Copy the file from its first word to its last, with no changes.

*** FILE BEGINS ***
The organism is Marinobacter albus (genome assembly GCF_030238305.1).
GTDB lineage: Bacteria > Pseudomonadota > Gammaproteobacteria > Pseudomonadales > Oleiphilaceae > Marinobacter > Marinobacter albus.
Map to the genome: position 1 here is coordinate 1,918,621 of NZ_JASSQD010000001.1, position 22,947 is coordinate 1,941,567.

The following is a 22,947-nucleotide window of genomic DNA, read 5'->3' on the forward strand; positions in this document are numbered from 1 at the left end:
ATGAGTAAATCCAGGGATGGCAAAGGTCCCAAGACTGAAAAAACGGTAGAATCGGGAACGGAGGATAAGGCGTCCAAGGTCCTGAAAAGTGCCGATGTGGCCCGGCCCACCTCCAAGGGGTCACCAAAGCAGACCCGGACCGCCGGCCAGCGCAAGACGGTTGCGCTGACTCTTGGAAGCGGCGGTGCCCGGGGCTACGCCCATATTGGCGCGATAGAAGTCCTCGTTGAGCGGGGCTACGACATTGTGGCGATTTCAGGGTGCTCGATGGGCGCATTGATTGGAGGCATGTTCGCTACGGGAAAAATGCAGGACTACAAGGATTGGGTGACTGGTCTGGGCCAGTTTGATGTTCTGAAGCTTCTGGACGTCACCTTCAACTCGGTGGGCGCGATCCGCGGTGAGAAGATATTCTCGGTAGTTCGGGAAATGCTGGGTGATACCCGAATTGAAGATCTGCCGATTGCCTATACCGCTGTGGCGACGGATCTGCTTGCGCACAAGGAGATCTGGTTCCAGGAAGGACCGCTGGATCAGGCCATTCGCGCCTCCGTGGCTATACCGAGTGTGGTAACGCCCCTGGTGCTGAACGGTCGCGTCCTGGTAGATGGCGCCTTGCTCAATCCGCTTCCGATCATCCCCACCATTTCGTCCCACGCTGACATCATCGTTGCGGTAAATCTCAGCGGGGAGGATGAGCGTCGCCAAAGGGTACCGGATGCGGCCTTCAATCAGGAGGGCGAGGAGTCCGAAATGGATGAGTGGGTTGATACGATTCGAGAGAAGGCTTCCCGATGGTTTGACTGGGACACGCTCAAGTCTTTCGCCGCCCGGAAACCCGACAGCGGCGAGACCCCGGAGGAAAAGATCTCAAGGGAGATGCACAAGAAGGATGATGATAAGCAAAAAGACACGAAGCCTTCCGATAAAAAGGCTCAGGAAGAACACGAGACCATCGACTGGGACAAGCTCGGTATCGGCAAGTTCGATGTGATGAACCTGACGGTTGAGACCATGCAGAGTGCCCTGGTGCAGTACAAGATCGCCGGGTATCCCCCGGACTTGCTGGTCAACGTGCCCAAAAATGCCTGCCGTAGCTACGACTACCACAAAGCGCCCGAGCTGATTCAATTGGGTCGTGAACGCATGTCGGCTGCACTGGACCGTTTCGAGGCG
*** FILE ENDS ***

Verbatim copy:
The organism is Marinobacter albus (genome assembly GCF_030238305.1).
GTDB lineage: Bacteria > Pseudomonadota > Gammaproteobacteria > Pseudomonadales > Oleiphilaceae > Marinobacter > Marinobacter albus.
Map to the genome: position 1 here is coordinate 1,918,621 of NZ_JASSQD010000001.1, position 22,947 is coordinate 1,941,567.

The following is a 22,947-nucleotide window of genomic DNA, read 5'->3' on the forward strand; positions in this document are numbered from 1 at the left end:
ATGAGTAAATCCAGGGATGGCAAAGGTCCCAAGACTGAAAAAACGGTAGAATCGGGAACGGAGGATAAGGCGTCCAAGGTCCTGAAAAGTGCCGATGTGGCCCGGCCCACCTCCAAGGGGTCACCAAAGCAGACCCGGACCGCCGGCCAGCGCAAGACGGTTGCGCTGACTCTTGGAAGCGGCGGTGCCCGGGGCTACGCCCATATTGGCGCGATAGAAGTCCTCGTTGAGCGGGGCTACGACATTGTGGCGATTTCAGGGTGCTCGATGGGCGCATTGATTGGAGGCATGTTCGCTACGGGAAAAATGCAGGACTACAAGGATTGGGTGACTGGTCTGGGCCAGTTTGATGTTCTGAAGCTTCTGGACGTCACCTTCAACTCGGTGGGCGCGATCCGCGGTGAGAAGATATTCTCGGTAGTTCGGGAAATGCTGGGTGATACCCGAATTGAAGATCTGCCGATTGCCTATACCGCTGTGGCGACGGATCTGCTTGCGCACAAGGAGATCTGGTTCCAGGAAGGACCGCTGGATCAGGCCATTCGCGCCTCCGTGGCTATACCGAGTGTGGTAACGCCCCTGGTGCTGAACGGTCGCGTCCTGGTAGATGGCGCCTTGCTCAATCCGCTTCCGATCATCCCCACCATTTCGTCCCACGCTGACATCATCGTTGCGGTAAATCTCAGCGGGGAGGATGAGCGTCGCCAAAGGGTACCGGATGCGGCCTTCAATCAGGAGGGCGAGGAGTCCGAAATGGATGAGTGGGTTGATACGATTCGAGAGAAGGCTTCCCGATGGTTTGACTGGGACACGCTCAAGTCTTTCGCCGCCCGGAAACCCGACAGCGGCGAGACCCCGGAGGAAAAGATCTCAAGGGAGATGCACAAGAAGGATGATGATAAGCAAAAAGACACGAAGCCTTCCGATAAAAAGGCTCAGGAAGAACACGAGACCATCGACTGGGACAAGCTCGGTATCGGCAAGTTCGATGTGATGAACCTGACGGTTGAGACCATGCAGAGTGCCCTGGTGCAGTACAAGATCGCCGGGTATCCCCCGGACTTGCTGGTCAACGTGCCCAAAAATGCCTGCCGTAGCTACGACTACCACAAAGCGCCCGAGCTGATTCAATTGGGTCGTGAACGCATGTCGGCTGCACTGGACCGTTTCGAGGCG